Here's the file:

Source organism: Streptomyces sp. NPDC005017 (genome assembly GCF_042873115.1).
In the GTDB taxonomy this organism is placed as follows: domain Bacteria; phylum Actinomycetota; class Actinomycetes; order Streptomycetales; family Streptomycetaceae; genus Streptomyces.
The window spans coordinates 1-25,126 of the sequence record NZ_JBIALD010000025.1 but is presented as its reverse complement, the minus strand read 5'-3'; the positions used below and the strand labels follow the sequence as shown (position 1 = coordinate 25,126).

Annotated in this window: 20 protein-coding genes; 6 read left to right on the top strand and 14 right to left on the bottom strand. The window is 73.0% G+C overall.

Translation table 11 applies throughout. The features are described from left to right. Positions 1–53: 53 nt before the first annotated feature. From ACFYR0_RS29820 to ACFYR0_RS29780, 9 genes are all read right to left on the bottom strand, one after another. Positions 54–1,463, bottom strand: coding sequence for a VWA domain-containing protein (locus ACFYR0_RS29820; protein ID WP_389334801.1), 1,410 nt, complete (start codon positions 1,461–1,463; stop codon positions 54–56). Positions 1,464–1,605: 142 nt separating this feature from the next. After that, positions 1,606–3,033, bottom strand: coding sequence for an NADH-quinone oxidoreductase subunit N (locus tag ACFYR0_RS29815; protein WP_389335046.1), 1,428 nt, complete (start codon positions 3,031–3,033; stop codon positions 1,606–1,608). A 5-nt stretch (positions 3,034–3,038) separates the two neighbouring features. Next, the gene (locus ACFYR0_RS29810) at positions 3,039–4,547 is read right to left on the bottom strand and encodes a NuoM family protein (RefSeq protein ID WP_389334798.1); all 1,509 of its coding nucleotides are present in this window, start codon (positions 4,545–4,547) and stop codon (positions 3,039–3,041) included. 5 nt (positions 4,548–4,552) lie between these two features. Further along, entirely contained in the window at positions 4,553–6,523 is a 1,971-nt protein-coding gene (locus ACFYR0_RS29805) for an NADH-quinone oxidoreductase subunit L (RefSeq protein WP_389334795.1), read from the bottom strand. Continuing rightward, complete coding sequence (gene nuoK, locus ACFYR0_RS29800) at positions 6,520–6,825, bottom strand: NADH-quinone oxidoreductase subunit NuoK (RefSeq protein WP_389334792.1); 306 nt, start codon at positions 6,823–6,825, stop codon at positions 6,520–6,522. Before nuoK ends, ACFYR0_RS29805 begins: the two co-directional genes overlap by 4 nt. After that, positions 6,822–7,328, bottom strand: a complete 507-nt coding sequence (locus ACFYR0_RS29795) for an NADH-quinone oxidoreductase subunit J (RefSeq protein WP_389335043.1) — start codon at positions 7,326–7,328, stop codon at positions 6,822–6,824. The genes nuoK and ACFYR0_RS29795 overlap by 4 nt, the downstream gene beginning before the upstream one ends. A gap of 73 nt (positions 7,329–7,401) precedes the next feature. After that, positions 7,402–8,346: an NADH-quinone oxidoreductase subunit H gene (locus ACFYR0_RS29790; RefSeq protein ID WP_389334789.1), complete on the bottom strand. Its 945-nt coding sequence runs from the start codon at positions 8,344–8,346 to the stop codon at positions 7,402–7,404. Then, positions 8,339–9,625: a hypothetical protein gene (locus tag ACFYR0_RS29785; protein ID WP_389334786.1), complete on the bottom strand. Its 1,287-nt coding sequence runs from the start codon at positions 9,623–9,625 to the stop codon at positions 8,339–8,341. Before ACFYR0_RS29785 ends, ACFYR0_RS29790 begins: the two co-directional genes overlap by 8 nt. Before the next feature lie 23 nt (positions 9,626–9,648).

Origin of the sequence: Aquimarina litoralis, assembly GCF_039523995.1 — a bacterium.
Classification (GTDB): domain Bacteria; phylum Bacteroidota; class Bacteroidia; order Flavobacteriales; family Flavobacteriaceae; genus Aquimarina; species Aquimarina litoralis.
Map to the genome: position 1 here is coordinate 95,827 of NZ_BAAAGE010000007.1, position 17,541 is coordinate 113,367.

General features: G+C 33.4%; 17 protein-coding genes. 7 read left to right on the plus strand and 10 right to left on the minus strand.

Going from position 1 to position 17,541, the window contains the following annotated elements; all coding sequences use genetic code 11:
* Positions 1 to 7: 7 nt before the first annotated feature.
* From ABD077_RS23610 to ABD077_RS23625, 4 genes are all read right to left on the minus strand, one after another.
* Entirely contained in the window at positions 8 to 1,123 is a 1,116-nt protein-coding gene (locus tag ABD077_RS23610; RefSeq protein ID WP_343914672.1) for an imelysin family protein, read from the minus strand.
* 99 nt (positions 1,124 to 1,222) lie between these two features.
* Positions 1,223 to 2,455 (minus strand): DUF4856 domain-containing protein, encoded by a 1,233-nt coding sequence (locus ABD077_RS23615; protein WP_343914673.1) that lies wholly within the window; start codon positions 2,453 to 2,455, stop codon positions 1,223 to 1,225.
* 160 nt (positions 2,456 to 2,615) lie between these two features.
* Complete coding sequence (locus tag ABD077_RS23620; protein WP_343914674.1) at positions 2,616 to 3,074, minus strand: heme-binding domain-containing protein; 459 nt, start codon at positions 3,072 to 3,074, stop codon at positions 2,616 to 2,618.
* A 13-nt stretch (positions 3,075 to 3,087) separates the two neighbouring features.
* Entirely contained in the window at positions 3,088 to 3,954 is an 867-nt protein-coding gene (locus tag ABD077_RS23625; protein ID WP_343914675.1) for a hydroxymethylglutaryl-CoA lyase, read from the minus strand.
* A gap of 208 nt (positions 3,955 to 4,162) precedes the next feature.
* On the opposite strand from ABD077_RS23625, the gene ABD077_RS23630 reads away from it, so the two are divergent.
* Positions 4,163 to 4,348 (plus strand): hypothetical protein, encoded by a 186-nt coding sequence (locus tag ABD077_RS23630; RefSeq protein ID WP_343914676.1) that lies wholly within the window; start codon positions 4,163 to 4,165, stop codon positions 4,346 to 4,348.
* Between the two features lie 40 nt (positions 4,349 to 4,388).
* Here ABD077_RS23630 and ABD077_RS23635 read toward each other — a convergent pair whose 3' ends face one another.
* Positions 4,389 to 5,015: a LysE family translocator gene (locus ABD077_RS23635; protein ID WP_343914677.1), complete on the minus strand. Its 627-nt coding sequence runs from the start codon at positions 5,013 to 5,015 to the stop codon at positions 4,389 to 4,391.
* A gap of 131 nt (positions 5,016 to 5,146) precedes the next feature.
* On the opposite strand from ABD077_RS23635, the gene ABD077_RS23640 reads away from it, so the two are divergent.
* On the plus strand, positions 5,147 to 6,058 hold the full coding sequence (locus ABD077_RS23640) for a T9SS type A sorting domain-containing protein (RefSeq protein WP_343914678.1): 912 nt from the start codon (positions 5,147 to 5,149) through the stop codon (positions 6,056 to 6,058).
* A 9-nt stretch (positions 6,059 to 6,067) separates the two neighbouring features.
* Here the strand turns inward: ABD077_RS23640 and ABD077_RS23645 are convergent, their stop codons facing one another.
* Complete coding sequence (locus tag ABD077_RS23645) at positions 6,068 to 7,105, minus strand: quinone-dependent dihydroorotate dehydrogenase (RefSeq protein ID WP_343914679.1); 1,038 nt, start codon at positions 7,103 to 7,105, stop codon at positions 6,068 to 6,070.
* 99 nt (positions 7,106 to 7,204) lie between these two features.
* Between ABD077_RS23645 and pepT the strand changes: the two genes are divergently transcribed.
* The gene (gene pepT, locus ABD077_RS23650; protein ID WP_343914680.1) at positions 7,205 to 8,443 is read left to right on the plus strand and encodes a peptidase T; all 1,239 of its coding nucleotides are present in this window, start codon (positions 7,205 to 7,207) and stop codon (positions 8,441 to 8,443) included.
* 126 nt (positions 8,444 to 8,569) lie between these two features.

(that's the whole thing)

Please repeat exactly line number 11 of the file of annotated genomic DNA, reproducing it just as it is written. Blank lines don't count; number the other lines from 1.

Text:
* Positions 1 to 7: 7 nt before the first annotated feature.